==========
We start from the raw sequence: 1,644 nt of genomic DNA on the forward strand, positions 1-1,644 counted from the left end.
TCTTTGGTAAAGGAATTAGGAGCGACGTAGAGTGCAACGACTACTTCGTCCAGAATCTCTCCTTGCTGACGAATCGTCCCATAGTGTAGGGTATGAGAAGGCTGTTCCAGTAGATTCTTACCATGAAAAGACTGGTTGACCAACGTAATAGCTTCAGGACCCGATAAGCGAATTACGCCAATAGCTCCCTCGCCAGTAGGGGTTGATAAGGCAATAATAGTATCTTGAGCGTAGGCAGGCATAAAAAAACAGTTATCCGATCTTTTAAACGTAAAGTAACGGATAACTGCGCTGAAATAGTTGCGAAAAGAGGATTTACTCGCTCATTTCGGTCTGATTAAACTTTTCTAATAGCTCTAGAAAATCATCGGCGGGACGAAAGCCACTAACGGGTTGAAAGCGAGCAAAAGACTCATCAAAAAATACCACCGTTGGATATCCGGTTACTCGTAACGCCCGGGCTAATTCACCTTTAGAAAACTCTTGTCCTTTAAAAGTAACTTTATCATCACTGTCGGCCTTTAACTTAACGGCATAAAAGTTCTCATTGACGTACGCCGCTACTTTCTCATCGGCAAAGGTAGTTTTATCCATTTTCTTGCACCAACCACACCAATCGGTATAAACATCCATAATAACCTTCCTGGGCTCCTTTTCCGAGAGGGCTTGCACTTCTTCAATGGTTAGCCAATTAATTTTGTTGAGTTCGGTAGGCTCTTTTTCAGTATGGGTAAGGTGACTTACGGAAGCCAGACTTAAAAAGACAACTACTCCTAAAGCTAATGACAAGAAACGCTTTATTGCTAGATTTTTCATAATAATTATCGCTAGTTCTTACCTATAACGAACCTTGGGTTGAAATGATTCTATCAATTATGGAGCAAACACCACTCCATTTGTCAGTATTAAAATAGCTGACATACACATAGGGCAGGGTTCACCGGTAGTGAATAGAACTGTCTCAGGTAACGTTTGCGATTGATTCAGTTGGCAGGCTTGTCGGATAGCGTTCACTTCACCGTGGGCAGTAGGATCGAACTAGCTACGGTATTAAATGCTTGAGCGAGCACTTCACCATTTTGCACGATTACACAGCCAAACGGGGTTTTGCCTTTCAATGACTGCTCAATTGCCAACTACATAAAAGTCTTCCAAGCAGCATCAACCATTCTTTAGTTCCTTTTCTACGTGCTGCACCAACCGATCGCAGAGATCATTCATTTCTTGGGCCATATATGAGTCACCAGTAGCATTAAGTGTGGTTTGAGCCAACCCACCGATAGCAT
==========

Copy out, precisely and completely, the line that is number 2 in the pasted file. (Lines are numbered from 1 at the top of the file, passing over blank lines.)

TCTTTGGTAAAGGAATTAGGAGCGACGTAGAGTGCAACGACTACTTCGTCCAGAATCTCTCCTTGCTGACGAATCGTCCCATAGTGTAGGGTATGAGAAGGCTGTTCCAGTAGATTCTTACCATGAAAAGACTGGTTGACCAACGTAATAGCTTCAGGACCCGATAAGCGAATTACGCCAATAGCTCCCTCGCCAGTAGGGGTTGATAAGGCAATAATAGTATCTTGAGCGTAGGCAGGCATAAAAAAACAGTTATCCGATCTTTTAAACGTAAAGTAACGGATAACTGCGCTGAAATAGTTGCGAAAAGAGGATTTACTCGCTCATTTCGGTCTGATTAAACTTTTCTAATAGCTCTAGAAAATCATCGGCGGGACGAAAGCCACTAACGGGTTGAAAGCGAGCAAAAGACTCATCAAAAAATACCACCGTTGGATATCCGGTTACTCGTAACGCCCGGGCTAATTCACCTTTAGAAAACTCTTGTCCTTTAAAAGTAACTTTATCATCACTGTCGGCCTTTAACTTAACGGCATAAAAGTTCTCATTGACGTACGCCGCTACTTTCTCATCGGCAAAGGTAGTTTTATCCATTTTCTTGCACCAACCACACCAATCGGTATAAACATCCATAATAACCTTCCTGGGCTCCTTTTCCGAGAGGGCTTGCACTTCTTCAATGGTTAGCCAATTAATTTTGTTGAGTTCGGTAGGCTCTTTTTCAGTATGGGTAAGGTGACTTACGGAAGCCAGACTTAAAAAGACAACTACTCCTAAAGCTAATGACAAGAAACGCTTTATTGCTAGATTTTTCATAATAATTATCGCTAGTTCTTACCTATAACGAACCTTGGGTTGAAATGATTCTATCAATTATGGAGCAAACACCACTCCATTTGTCAGTATTAAAATAGCTGACATACACATAGGGCAGGGTTCACCGGTAGTGAATAGAACTGTCTCAGGTAACGTTTGCGATTGATTCAGTTGGCAGGCTTGTCGGATAGCGTTCACTTCACCGTGGGCAGTAGGATCGAACTAGCTACGGTATTAAATGCTTGAGCGAGCACTTCACCATTTTGCACGATTACACAGCCAAACGGGGTTTTGCCTTTCAATGACTGCTCAATTGCCAACTACATAAAAGTCTTCCAAGCAGCATCAACCATTCTTTAGTTCCTTTTCTACGTGCTGCACCAACCGATCGCAGAGATCATTCATTTCTTGGGCCATATATGAGTCACCAGTAGCATTAAGTGTGGTTTGAGCCAACCCACCGATAGCAT